Stela of Dedu

Contributed by Oriental Museum Durham

A stela is a slab of wood or stone, usually painted, inscribed or engraved and set upright. In Ancient Egypt they were used as funerary monuments and for commemorative or votive purposes. They were also sometimes used as boundary markers.

This very finely carved stela was created for a man named Dedu. It records an elaborate form of the Ancient Egyptian funeral offering formula addressed to Osiris, Wepwawet, Hekat, Khnum and the other gods of a Abydos in Middle Egypt. Stelae such as this were set up by pilgrims visiting the shrine of the god Osiris at Abydos with a view to participating in and benefiting from its festivals for eternity. The text asks anyone passing to speak Dedu's name and in that way cause him to live forever.

Dedu is shown seated at the bottom left, with his wife sitting in front of him. His children and other family members face the, carrying offerings of food and drink and other luxuries that Dedu hoped to enjoy in the afterlife. In accordance with Ancient Egyptian artistic style, Dedu is shown much larger than all of the other figures to emphasise his importance.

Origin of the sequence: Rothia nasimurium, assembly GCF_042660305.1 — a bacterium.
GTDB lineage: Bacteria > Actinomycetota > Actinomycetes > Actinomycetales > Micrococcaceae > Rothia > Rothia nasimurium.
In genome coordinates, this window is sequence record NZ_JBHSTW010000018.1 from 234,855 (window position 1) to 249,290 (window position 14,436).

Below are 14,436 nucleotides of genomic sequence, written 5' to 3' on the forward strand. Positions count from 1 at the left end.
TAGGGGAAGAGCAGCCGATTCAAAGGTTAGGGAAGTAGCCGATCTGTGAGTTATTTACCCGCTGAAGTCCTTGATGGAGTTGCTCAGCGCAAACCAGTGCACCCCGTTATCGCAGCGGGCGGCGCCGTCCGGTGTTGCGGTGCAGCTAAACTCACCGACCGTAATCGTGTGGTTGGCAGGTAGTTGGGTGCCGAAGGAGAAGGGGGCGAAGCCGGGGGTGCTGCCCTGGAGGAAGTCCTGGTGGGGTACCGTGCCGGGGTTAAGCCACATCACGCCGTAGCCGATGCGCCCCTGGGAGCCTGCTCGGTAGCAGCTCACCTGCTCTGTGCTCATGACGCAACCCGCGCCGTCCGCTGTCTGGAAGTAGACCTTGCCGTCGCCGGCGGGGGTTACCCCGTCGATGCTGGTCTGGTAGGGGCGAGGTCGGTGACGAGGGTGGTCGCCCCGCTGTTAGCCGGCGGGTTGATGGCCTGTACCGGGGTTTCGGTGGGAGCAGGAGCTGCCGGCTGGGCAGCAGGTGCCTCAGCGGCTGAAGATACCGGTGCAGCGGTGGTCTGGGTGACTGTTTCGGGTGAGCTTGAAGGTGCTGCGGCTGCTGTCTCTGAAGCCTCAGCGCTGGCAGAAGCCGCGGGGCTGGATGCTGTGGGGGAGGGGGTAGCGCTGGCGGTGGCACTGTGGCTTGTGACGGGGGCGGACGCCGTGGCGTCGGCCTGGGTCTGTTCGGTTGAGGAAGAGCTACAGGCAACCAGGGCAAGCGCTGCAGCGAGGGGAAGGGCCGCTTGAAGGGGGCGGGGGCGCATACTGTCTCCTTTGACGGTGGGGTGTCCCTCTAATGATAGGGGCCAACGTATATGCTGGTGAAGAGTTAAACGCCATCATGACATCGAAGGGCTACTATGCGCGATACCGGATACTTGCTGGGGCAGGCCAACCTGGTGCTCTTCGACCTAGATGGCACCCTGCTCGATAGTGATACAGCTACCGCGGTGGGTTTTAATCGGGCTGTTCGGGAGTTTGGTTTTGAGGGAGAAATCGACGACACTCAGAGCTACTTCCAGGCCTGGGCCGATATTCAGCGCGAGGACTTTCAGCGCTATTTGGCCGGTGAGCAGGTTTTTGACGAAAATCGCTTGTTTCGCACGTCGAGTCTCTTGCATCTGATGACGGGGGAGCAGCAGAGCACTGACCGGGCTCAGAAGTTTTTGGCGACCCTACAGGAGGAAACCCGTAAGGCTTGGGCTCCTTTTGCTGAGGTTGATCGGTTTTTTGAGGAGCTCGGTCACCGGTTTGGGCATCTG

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About this object

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Location

Egypt

Culture
Period

Middle Kingdom, 12th Dynasty, 1944 BCE

Theme
Size
H:
115cm
W:
70cm
Colour
Material

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